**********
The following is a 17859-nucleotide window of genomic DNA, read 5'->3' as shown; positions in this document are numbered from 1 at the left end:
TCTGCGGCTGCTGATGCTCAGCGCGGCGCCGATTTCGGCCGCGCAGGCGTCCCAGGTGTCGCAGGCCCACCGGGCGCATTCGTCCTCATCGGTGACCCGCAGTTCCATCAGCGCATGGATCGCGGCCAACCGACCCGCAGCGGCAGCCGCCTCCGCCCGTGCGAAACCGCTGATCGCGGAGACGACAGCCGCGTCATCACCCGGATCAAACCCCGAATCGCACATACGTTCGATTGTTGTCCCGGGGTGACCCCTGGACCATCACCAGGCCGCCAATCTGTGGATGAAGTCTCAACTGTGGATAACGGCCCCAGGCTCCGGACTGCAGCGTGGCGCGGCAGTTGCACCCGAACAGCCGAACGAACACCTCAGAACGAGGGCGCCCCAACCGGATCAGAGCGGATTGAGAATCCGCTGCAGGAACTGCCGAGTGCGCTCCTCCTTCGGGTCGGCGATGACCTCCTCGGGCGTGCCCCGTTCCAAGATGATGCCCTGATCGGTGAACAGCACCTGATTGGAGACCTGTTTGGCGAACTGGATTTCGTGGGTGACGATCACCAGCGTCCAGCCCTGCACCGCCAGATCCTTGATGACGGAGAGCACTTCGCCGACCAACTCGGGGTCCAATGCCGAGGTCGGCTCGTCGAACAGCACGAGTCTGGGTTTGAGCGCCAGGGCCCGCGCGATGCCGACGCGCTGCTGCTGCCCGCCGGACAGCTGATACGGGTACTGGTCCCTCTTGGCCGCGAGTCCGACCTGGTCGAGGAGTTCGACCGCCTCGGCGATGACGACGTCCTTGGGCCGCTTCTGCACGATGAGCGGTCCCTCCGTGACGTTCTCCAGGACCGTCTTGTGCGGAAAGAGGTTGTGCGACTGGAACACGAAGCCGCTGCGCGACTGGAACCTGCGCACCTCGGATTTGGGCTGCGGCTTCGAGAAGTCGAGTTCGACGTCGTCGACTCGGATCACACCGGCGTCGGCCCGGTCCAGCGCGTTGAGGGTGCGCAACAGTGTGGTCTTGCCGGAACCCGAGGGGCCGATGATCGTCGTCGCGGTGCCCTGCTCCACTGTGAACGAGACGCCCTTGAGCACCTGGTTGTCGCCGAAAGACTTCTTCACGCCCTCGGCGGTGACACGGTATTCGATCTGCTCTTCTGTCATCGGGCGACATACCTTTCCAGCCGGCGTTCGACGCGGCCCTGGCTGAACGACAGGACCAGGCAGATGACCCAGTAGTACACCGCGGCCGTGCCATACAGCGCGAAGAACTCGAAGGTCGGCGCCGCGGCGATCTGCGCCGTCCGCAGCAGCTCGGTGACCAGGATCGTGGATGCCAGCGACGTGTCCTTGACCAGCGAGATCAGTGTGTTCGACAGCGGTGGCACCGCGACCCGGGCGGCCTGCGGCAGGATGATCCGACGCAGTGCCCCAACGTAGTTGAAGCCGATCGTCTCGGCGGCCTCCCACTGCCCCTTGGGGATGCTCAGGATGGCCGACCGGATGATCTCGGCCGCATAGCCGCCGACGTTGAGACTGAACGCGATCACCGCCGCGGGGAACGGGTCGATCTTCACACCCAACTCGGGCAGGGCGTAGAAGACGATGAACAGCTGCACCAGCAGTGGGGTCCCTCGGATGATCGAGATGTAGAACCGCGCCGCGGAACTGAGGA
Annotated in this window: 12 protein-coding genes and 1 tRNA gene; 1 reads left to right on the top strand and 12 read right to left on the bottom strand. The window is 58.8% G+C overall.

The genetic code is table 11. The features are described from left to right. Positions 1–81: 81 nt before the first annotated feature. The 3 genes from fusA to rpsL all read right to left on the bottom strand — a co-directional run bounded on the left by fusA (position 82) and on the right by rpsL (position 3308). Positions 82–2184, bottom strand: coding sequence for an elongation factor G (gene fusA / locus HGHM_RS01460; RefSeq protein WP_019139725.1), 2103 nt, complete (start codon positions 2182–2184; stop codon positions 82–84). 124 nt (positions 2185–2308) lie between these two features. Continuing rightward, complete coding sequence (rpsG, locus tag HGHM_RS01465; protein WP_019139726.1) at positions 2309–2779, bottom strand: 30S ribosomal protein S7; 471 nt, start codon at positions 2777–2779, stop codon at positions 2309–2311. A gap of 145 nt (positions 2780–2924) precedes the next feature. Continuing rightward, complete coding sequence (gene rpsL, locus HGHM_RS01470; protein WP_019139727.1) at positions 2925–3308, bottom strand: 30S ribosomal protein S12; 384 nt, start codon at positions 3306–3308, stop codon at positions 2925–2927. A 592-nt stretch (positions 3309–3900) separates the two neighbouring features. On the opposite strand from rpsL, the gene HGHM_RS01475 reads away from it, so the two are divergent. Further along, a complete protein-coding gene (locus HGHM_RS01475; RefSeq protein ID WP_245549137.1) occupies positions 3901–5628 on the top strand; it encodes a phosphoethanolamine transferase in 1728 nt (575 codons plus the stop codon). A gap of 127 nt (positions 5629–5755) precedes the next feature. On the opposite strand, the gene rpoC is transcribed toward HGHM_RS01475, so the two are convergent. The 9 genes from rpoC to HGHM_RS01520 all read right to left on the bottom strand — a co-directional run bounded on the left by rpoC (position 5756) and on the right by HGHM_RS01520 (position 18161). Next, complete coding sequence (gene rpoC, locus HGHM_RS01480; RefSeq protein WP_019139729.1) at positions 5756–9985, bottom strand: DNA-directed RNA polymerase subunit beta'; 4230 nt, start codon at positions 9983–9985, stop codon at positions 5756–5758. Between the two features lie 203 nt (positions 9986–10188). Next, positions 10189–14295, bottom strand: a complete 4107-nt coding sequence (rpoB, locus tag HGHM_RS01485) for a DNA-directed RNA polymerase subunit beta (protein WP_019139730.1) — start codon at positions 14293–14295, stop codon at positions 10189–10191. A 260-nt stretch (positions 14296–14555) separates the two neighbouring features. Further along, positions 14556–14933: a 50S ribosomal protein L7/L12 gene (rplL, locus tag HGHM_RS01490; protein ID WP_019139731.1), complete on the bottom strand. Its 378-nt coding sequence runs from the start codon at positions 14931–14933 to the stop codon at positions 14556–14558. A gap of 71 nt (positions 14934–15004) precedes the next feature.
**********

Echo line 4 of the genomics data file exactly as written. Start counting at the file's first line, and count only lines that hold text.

The genetic code is table 11. The features are described from left to right. Positions 1–81: 81 nt before the first annotated feature. The 3 genes from fusA to rpsL all read right to left on the bottom strand — a co-directional run bounded on the left by fusA (position 82) and on the right by rpsL (position 3308). Positions 82–2184, bottom strand: coding sequence for an elongation factor G (gene fusA / locus HGHM_RS01460; RefSeq protein WP_019139725.1), 2103 nt, complete (start codon positions 2182–2184; stop codon positions 82–84). 124 nt (positions 2185–2308) lie between these two features. Continuing rightward, complete coding sequence (rpsG, locus tag HGHM_RS01465; protein WP_019139726.1) at positions 2309–2779, bottom strand: 30S ribosomal protein S7; 471 nt, start codon at positions 2777–2779, stop codon at positions 2309–2311. A gap of 145 nt (positions 2780–2924) precedes the next feature. Continuing rightward, complete coding sequence (gene rpsL, locus HGHM_RS01470; protein WP_019139727.1) at positions 2925–3308, bottom strand: 30S ribosomal protein S12; 384 nt, start codon at positions 3306–3308, stop codon at positions 2925–2927. A 592-nt stretch (positions 3309–3900) separates the two neighbouring features. On the opposite strand from rpsL, the gene HGHM_RS01475 reads away from it, so the two are divergent. Further along, a complete protein-coding gene (locus HGHM_RS01475; RefSeq protein ID WP_245549137.1) occupies positions 3901–5628 on the top strand; it encodes a phosphoethanolamine transferase in 1728 nt (575 codons plus the stop codon). A gap of 127 nt (positions 5629–5755) precedes the next feature. On the opposite strand, the gene rpoC is transcribed toward HGHM_RS01475, so the two are convergent. The 9 genes from rpoC to HGHM_RS01520 all read right to left on the bottom strand — a co-directional run bounded on the left by rpoC (position 5756) and on the right by HGHM_RS01520 (position 18161). Next, complete coding sequence (gene rpoC, locus HGHM_RS01480; RefSeq protein WP_019139729.1) at positions 5756–9985, bottom strand: DNA-directed RNA polymerase subunit beta'; 4230 nt, start codon at positions 9983–9985, stop codon at positions 5756–5758. Between the two features lie 203 nt (positions 9986–10188). Next, positions 10189–14295, bottom strand: a complete 4107-nt coding sequence (rpoB, locus tag HGHM_RS01485) for a DNA-directed RNA polymerase subunit beta (protein WP_019139730.1) — start codon at positions 14293–14295, stop codon at positions 10189–10191. A 260-nt stretch (positions 14296–14555) separates the two neighbouring features. Further along, positions 14556–14933: a 50S ribosomal protein L7/L12 gene (rplL, locus tag HGHM_RS01490; protein ID WP_019139731.1), complete on the bottom strand. Its 378-nt coding sequence runs from the start codon at positions 14931–14933 to the stop codon at positions 14556–14558. A gap of 71 nt (positions 14934–15004) precedes the next feature.